benevolent, kind, kind-hearted, warm-hearted, generous, good-natured, humane
    View synonyms

Phrases

  • look kindly on

    • Regard (someone or something) sympathetically.

      • ‘May God look kindly on him and may he rest in peace.’
      • ‘Everyone will know that their wealth depends on the U.S. - they won't look kindly on anyone that bites the hand that feeds them.’
      • ‘History doesn't look kindly on such attitudes.’
      • ‘But it wouldn't surprise me if history looked kindly on them in the coming years.’
      • ‘In the meantime, regulatory decisions should look kindly on standard formats, and not obsess over the application of antitrust laws in this context.’
      • ‘But the Gods looked kindly on Freddie that day - undeservedly, I think - so I answered.’
      • ‘But, against the run of play, Stanley had enough in their locker to take the lead after the referee, for a change, looked kindly on the visitors.’
      • ‘He pointed out the Government had set £520m aside and indicated they would look kindly on a ‘properly costed plan’ as part of a bid for more money from a new Transport Innovation Fund.’
      • ‘He said initial discussions with Kennet officers had led him to believe that the council would look kindly on a future partnership to develop the central car park.’
      • ‘Given the strict regulations shops face now in disposing of used oil safely, I can't imagine that anyone in charge of environmental regulation or drinking water is going to look kindly on this process.’
  • not take kindly to

    • Not welcome or be pleased by (someone or something).

      • ‘This Government doesn't take kindly to law enforcement types undercutting its position.’
      • ‘Bamford doesn't take kindly to this invasion of the privacy of others, whether the others are foreign states or individuals.’
      • ‘Only a few people in our team knew one of the secrets I harboured; I didn't take kindly to too many people knowing my weaknesses.’
      • ‘Grace is a stern taskmaster and Bible-thumper who doesn't take kindly to her little girl's ‘nonsense’ about ghosts in the house.’
      • ‘And we all know cons don't take kindly to softies who fake their own deaths using low-end special effects.’
      • ‘During the opening scene of Undertow, his character is being pursued by an angry, shotgun-wielding neighbour who doesn't take kindly to the boy fraternising with his daughter.’
      • ‘Bob takes his art very seriously and doesn't take kindly to jokes about his dancers' limited abilities or the deeper, more spiritual side of himself so eloquently expressed in his presentations.’
      • ‘They are beautiful creatures but don't take kindly to people invading their territory.’
      • ‘I talked back to her and she didn't take kindly to that.’
      • ‘But the fun rapidly turns into a nightmare when the angry agent shows up to get his girl and doesn't take kindly to the youngster's interest.’
      resent, dislike, object to, take umbrage at, take exception to, be offended by, take offence at, be annoyed by, be irritated by, be displeased by, be affronted by, feel aggrieved about, take something amiss, be upset by, be put out by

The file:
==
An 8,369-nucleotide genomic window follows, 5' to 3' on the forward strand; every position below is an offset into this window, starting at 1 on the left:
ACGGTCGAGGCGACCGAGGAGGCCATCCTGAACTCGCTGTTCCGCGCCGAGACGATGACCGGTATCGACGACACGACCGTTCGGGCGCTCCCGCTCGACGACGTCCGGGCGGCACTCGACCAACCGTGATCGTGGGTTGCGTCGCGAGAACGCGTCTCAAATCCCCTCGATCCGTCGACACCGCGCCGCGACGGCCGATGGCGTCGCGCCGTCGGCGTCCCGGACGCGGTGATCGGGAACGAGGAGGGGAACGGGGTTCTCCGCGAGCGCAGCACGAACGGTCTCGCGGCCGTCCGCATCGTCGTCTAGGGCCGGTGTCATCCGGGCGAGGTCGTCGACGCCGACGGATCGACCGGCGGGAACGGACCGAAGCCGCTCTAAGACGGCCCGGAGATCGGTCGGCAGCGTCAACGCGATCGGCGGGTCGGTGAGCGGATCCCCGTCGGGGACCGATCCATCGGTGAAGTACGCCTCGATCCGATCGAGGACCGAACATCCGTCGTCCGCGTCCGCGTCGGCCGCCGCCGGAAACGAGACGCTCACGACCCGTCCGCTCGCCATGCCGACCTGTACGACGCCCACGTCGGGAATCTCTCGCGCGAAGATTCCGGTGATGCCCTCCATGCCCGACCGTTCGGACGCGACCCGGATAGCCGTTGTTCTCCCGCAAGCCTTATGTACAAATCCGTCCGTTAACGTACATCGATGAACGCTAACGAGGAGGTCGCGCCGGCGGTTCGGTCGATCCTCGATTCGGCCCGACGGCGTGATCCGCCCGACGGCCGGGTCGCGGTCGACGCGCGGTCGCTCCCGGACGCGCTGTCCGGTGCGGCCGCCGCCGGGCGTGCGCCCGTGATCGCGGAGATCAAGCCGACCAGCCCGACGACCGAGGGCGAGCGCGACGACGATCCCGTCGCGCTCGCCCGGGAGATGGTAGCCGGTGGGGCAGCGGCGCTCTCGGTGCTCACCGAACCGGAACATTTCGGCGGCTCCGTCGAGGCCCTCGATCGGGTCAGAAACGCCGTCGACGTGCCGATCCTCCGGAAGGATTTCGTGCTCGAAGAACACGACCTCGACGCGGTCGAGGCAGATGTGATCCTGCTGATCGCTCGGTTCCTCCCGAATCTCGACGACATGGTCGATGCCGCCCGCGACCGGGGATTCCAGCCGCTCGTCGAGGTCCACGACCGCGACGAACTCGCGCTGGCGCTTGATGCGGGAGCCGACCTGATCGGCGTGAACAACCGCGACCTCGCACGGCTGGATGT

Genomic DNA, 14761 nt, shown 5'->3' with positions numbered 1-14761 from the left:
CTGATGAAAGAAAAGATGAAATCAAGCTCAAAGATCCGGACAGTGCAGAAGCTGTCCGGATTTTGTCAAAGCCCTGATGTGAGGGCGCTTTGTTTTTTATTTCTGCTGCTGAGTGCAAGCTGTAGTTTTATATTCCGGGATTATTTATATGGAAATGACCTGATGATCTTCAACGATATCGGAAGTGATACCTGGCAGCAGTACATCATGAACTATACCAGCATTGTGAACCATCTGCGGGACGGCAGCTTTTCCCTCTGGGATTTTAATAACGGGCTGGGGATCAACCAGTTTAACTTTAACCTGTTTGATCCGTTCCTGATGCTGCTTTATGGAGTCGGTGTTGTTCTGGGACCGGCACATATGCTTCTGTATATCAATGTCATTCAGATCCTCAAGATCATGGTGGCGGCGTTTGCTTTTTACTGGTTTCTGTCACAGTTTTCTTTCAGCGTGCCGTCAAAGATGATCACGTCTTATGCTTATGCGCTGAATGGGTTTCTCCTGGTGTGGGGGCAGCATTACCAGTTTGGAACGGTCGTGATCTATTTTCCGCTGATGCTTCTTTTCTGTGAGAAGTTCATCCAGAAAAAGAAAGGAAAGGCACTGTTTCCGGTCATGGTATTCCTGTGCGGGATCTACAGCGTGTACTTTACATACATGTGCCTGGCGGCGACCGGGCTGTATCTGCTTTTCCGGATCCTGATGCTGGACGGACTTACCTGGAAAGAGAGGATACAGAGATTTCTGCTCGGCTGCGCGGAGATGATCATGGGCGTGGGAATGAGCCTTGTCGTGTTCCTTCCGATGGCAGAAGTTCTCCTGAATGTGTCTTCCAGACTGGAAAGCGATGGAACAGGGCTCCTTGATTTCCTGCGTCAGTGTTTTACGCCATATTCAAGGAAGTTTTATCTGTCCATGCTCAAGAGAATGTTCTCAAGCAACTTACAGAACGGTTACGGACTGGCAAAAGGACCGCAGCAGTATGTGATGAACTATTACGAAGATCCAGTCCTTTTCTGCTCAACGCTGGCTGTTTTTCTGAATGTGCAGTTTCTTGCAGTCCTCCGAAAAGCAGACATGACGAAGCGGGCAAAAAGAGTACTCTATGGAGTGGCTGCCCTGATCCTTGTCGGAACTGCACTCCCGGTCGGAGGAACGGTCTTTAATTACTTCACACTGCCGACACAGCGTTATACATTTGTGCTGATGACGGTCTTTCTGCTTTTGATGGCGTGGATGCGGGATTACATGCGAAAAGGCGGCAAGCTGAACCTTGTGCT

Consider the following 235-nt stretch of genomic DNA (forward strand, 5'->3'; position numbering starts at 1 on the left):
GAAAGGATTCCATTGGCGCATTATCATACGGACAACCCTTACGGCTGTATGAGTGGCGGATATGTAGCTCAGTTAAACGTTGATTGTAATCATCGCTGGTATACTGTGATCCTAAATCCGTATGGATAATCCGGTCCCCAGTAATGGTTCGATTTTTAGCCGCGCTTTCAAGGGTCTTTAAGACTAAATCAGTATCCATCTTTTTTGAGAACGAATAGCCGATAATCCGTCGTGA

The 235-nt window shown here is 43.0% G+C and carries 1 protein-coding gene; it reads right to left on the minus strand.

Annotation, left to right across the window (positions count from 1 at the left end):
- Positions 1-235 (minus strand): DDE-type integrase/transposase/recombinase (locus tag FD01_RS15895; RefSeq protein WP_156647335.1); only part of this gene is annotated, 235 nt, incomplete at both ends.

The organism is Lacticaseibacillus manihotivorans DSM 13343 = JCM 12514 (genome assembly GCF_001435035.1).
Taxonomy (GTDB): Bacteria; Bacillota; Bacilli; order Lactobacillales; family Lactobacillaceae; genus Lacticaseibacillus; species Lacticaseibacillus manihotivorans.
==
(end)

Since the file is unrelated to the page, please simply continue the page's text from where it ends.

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  • take something kindly

    • Like or be pleased by something.

      • ‘And since all that's the case, I'd take it kindly if you and Hurthang and perhaps your friends Kaeritha and Brandark would be sitting down with Marglyth and me to thrash out just how we'd best go about letting that word out.’
      • ‘He fends off questions with a heavy irony that I want to warn him - except I'm not sure he'll take it kindly - doesn't work in print.’
      • ‘That was a pretty thinly veiled shot at Exel, who did not take the comments kindly.’
      • ‘I do not take it kindly that the mayor of this town will allow the American Nazi party to have their rally at the Crossing Park.’
      • ‘I don't suppose Lancaster would take it kindly to know you and some others of your ilk didn't exactly hold off that mob from the Savoy, now did you?’
      • ‘I don't take it kindly when people treat me unfairly.’
      • ‘‘I've been cautioned that the members of the Iowa Legislature might not take it kindly,’ said Sen.’
      • ‘Brixton didn't take it kindly but with me standing right next to Lita, there was nothing he could do but curse out loud a few times.’
      • ‘And the BJP and its vote bank will not take it kindly.’
      • ‘Who would object… who would take it kindly if any one should assume to protect him by driving off those who wanted to bring him such things?’
  • thank someone kindly

    • Thank someone very much.

      • ‘‘Time for your bed, milady,’ the maid told her in a soft tone, and her mistress thanked her kindly before slipping between the sheets, expertly warmed with a copper bedpan.’
      • ‘‘The Boss thanks you kindly for your assistance,’ the stranger concluded.’
      • ‘I thank you kindly, Lord Roane, for your services.’
      • ‘All I can say is thank you kindly for all your patience and continued support.’
      • ‘The results are on the front page and we thank her kindly.’
      • ‘And working beneath a pair of backstabbers like you and my stepsister just isn't in the cards for me, Ronald, although I do thank you kindly for the offer.’
      • ‘Mostly I dozed, very happily, thank you kindly. ‘Sleep is the best medicine,’ my mother used to say, and I reckon she wasn't far wrong.’
      • ‘Please let us know what you think, and as always, thank you kindly for reading.’
      • ‘Then yes, I am going to eat it, and I'll thank you kindly to let me eat it in peace.’
      • ‘We only have so much patience time, so we thanked him kindly for his efforts and moved on.’

Origin

Old English: adverb from gecyndelīce ‘naturally, characteristically’ (see kind, -ly); adjective from gecyndelīc ‘natural’ (see kind, -ly).

Pronunciation

kindly

/ˈkaɪn(d)li//ˈkīn(d)lē/